Throughout the history of mankind, healthcare delivery has witnessed the extraordinary contributions of women, whose passion to save lives has become an enviable legacy. From the contributions of Florence Nightingale to nursing to the heroic acts of Clara Barton which led to the establishment of the American Red Cross, the history of healthcare is indeed replete with women whose impact is unquantifiable.
In this regard, the immense impact of Temie Giwa-Tubosun in healthcare in Africa is a reminder that history has a way of repeating itself. What began as a yearning and passion to save lives for Temie has now evolved to a fully blown social enterprise affecting thousands of lives across Africa.
Temitope Giwa-Tubosun, popularly known as Temie, is a Nigerian-American health manager and founder of LifeBank (formerly called One Percent Project), a Nigerian-based social enterprise, working to improve access to safe blood transfusions and other essential medical products across Africa.
In Nigeria, blood shortages are responsible for innumerable complications for women immediately after childbirth and contribute to the deaths of 152,000 anaemic children and 37,000 pregnant women each year. The World Health Organisation (WHO) has identified postpartum haemorrhage as a major cause of maternal mortality worldwide, with women in developing countries at a higher risk.
Temie started LifeBank in 2016 to bring vital medical supplies like emergency medical oxygen cannisters, platelets, plasma, vaccines and most especially blood, to people who need them, when they need them and in the right condition. Since its launch, the company has transported more than 20,000 units of blood and other medical products, served about 500 hospitals, engaged over 6000 donors, and saved about 8000 lives.
Background and education
Temie was born on December 1985 in Ila Orangun, Osun State, Nigeria. The fourth of six children, Temie’s father was a university professor and her mother was a secondary school teacher. She grew up in Ila, Ilesha, and in Ibadan until she was 15. Five years earlier, when she was ten, her parents won the US Diversity Immigrant Visa and left for the United States with the three older siblings. In 2001, at 15, Temie left to join them with her two younger siblings.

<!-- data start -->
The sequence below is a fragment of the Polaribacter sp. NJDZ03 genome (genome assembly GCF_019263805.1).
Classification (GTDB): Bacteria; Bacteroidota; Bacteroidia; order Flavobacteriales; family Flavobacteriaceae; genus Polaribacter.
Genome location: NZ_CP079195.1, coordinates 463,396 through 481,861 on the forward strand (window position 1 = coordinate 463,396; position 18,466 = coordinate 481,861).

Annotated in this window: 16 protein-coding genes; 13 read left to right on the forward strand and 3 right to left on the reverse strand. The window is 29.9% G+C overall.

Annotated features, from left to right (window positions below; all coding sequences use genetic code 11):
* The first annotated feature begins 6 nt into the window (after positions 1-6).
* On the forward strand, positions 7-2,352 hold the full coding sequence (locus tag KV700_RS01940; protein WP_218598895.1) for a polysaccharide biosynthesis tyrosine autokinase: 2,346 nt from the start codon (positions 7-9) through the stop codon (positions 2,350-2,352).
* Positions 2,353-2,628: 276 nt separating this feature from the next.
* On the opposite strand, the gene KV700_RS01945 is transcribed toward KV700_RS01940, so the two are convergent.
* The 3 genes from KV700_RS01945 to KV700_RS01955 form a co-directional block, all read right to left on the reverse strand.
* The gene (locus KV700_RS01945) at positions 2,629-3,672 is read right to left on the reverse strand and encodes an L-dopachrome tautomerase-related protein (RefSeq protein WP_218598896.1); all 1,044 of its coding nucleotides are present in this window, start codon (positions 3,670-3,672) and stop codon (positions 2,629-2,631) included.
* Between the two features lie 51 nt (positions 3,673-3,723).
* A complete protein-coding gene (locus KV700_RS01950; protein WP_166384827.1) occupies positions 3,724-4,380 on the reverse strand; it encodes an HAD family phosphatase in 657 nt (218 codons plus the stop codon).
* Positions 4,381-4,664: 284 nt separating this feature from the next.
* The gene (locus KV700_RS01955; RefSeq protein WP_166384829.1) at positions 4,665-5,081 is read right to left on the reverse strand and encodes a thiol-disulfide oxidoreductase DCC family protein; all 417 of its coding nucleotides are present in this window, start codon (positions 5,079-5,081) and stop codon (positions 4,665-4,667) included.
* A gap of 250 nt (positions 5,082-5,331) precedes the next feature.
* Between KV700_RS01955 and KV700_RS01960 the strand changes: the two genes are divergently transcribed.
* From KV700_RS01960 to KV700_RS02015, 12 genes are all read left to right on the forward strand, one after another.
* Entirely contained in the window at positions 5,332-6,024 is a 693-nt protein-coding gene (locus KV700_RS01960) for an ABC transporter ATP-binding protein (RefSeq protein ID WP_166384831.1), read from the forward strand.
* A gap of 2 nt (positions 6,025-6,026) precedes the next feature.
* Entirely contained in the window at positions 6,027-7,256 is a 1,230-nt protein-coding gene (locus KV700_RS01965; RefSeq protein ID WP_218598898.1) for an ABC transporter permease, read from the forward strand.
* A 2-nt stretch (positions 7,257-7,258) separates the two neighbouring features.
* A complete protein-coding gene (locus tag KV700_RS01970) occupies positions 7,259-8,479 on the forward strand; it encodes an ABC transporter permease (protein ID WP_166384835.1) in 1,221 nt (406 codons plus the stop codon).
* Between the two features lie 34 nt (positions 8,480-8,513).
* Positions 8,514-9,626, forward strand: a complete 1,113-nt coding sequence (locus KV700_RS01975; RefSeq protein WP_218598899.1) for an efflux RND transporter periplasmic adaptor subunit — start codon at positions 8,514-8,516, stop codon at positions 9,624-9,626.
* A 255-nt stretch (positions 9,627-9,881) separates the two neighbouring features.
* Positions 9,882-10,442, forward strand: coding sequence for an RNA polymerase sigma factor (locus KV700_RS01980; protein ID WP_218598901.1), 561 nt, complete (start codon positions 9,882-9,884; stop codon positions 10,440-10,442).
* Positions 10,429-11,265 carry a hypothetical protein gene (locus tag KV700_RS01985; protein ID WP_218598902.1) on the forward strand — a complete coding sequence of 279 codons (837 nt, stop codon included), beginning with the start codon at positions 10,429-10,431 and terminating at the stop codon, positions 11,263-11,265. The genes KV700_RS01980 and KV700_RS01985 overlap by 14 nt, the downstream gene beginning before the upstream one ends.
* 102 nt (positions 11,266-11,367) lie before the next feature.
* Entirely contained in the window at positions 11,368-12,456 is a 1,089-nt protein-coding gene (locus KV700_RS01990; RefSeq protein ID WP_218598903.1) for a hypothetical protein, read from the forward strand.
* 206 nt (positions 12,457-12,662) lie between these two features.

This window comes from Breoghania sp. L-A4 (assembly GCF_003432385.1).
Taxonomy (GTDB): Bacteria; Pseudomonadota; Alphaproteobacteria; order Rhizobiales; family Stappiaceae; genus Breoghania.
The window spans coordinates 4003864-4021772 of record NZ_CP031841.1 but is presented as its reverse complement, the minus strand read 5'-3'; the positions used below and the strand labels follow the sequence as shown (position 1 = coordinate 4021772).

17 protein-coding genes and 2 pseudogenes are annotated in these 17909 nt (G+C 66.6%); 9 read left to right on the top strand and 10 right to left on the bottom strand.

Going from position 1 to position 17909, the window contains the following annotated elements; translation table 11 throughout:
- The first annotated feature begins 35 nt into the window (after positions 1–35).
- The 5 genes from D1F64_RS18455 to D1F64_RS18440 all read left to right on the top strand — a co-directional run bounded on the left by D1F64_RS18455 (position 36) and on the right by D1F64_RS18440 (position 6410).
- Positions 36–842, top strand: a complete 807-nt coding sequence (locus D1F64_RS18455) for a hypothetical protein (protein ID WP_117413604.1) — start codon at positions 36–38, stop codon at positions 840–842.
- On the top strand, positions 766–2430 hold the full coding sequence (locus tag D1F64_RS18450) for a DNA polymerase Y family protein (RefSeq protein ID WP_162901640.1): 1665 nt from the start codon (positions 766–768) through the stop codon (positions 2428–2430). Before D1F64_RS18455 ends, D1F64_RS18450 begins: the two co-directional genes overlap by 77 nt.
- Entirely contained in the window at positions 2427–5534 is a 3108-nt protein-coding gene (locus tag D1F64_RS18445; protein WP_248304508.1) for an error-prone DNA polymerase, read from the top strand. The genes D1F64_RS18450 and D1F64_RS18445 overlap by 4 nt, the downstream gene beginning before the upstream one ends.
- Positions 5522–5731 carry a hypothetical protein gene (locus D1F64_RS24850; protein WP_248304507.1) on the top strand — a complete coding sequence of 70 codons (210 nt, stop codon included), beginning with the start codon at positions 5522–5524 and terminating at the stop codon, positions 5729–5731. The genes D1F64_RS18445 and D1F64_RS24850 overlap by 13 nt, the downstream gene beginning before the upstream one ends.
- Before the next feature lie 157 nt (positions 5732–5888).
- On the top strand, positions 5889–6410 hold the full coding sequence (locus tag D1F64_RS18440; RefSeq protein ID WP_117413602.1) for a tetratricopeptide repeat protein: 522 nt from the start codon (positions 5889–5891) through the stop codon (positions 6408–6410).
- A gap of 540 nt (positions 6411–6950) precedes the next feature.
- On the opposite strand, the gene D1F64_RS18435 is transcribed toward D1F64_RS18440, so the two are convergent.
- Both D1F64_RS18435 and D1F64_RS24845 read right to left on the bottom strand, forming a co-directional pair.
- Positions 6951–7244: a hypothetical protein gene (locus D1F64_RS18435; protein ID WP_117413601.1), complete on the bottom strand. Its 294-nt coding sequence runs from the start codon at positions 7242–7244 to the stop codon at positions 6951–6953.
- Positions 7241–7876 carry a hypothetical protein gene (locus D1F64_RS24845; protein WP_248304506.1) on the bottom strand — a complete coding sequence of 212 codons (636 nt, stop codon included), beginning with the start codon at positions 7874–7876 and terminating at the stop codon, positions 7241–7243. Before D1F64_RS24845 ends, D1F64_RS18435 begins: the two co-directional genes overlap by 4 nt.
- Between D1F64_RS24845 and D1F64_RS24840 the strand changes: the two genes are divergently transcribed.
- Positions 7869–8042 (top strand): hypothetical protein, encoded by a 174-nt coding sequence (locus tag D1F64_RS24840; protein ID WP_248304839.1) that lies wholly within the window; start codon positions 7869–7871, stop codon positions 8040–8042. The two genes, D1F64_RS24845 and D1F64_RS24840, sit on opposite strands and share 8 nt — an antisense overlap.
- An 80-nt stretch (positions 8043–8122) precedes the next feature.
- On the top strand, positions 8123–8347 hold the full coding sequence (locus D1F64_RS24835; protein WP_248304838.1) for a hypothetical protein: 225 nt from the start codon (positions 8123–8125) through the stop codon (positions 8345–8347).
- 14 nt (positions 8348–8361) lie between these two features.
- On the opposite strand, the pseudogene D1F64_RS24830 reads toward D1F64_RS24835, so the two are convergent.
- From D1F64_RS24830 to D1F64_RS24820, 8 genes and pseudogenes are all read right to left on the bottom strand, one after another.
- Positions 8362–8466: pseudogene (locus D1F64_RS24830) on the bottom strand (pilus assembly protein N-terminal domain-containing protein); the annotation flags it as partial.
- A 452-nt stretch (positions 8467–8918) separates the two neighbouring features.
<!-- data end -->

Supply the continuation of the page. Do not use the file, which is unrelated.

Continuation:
Temie attended Osseo Senior High School, Minnesota, and graduated in 2003. That same year she gained admission to Minnesota State University, Moorhead, and graduated in 2007 with a B.A degree in Political Science. In 2008, she was admitted to the graduate school at Middlebury Institute of International Studies, at Monterey, from where she received her master’s degree in Public Administration, Health Systems Management and International Management in July 2010.
Journey to LifeBank
In 2009, after Temie’s first year in graduate school, she returned to Nigeria for the first time since 2001 for her internship in Abuja. The internship programme lasted three months, during which she had an encounter with a poor mother, called Aisha, whose protracted labour convinced her of the problem of maternal mortality in Nigeria.
Inspired by this encounter, she went for a graduate fellowship at the World Health Organisation in Geneva, Switzerland, in January 2010 which lasted till July of that year when she graduated from Middlebury Institute of International Studies at Monterey. In August 2011, she began a fellowship with the Global Health Corps, and spent the next 12 months at Mbarara, Uganda, working with the Millennium Villages Project, a programme of the United Nations and Millennium Development Goals.